Additionally, there are many techniques to engage your audience. I enjoy doing an exercise at the beginning of explaining the theory that drives your point home. I’ll then structure it as the following;
Exercise to prove a point
Explain the theory
Link back to the exercise and drive your point home by debriefing it.
This often comes off as strong and engages the audience right away because you start by having them DO something. They cannot sit still in this method. And if you are afraid that they won’t participate, ensure that they are paired upwith someone to engage them. Most of the audience will then be wondering what the meaning was of the exercise and listen to you and why they were doing something ridiculous or silly or funny etc.
Another option is to explain theory first, and then the exercise. The question I ask myself is always; What is the point of this exercise? If it is to drive a point home, I usually use the above method. However, if I want to have them practice with the theory I just explained to them, then I switch it up.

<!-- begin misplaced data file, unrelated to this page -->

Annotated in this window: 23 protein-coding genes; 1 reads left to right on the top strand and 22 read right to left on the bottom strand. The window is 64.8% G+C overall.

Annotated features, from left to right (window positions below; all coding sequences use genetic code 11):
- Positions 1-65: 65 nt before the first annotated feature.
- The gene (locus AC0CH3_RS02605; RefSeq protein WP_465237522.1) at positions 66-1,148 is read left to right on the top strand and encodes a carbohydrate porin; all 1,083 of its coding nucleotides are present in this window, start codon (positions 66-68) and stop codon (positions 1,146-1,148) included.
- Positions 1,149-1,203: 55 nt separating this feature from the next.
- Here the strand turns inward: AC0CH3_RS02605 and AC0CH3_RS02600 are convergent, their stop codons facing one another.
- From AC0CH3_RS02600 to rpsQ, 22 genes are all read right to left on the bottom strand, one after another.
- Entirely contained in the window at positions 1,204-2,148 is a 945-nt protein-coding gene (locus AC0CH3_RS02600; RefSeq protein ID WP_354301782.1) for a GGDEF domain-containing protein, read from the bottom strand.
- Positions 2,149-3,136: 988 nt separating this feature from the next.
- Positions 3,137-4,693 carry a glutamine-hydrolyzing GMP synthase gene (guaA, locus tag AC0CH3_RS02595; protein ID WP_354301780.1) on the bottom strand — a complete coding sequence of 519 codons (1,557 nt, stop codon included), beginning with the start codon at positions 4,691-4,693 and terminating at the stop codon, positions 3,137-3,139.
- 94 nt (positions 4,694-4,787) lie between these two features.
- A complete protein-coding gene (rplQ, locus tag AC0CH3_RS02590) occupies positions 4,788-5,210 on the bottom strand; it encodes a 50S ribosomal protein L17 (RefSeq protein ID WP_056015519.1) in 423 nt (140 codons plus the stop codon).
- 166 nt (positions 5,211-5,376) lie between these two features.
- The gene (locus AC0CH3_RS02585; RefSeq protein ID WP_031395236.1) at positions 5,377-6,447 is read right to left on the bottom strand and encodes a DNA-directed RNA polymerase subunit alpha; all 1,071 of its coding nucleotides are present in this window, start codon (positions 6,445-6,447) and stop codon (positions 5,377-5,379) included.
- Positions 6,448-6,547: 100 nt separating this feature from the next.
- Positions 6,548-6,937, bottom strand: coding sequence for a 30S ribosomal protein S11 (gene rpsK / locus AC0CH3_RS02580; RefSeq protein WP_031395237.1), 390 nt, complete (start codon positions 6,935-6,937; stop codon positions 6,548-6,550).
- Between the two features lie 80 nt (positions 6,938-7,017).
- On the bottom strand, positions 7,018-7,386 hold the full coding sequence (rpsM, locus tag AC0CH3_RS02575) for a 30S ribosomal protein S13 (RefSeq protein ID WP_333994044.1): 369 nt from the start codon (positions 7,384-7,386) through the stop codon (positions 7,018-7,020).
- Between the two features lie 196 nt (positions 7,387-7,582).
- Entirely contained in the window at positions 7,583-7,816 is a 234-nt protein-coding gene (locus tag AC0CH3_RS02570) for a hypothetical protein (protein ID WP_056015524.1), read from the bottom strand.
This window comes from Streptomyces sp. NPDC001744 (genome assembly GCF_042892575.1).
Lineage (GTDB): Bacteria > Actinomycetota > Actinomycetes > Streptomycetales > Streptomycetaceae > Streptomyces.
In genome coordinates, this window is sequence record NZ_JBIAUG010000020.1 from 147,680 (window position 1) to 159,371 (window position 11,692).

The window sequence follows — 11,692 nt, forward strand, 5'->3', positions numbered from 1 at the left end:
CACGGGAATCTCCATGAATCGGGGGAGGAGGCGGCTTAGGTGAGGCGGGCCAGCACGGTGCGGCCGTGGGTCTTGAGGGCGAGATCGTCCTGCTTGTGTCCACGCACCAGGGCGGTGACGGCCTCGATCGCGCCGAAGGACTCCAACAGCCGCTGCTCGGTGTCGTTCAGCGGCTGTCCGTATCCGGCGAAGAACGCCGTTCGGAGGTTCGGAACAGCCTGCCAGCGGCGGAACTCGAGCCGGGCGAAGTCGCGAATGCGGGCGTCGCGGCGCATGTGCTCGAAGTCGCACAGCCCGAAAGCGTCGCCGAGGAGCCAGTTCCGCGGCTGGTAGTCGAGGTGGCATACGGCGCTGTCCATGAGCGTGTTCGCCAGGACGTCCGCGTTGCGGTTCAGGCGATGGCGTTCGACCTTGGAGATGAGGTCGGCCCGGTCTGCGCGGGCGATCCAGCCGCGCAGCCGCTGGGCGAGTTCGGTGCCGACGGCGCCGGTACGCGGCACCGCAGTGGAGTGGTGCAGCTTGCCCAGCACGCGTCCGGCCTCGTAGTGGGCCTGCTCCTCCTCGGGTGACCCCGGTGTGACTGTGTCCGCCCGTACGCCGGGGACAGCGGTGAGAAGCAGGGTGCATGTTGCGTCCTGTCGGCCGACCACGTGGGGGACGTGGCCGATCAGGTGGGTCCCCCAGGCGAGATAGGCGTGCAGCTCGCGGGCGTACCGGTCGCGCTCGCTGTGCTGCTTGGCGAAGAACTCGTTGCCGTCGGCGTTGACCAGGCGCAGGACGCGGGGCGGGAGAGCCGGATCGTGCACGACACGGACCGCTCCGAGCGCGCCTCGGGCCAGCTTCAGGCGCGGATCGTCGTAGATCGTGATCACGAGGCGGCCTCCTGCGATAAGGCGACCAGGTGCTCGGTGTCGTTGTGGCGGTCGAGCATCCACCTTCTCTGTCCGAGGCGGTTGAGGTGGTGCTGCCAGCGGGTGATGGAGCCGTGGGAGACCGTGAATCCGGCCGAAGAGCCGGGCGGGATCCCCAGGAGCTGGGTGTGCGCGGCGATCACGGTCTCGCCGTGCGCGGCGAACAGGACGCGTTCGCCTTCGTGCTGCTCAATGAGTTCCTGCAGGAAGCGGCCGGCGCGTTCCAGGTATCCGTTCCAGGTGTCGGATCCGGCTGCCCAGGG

Explain the theory
Have them practice with an exercise.
Time for a practical example:
Now, this article has been quite theoretical, so to close it off, I’d like to give an example.
Once, I gave a training on how to give effective feedback. We started with a game: We were with about 30 people and hid a water bottle in a big room and one person who was waiting in the hallway had to try and find it. We did this 2 times. The first time we clapped and cheered harder as they got warmer (we gave feedback), the second time we completely ignored them (didn’t give feedback).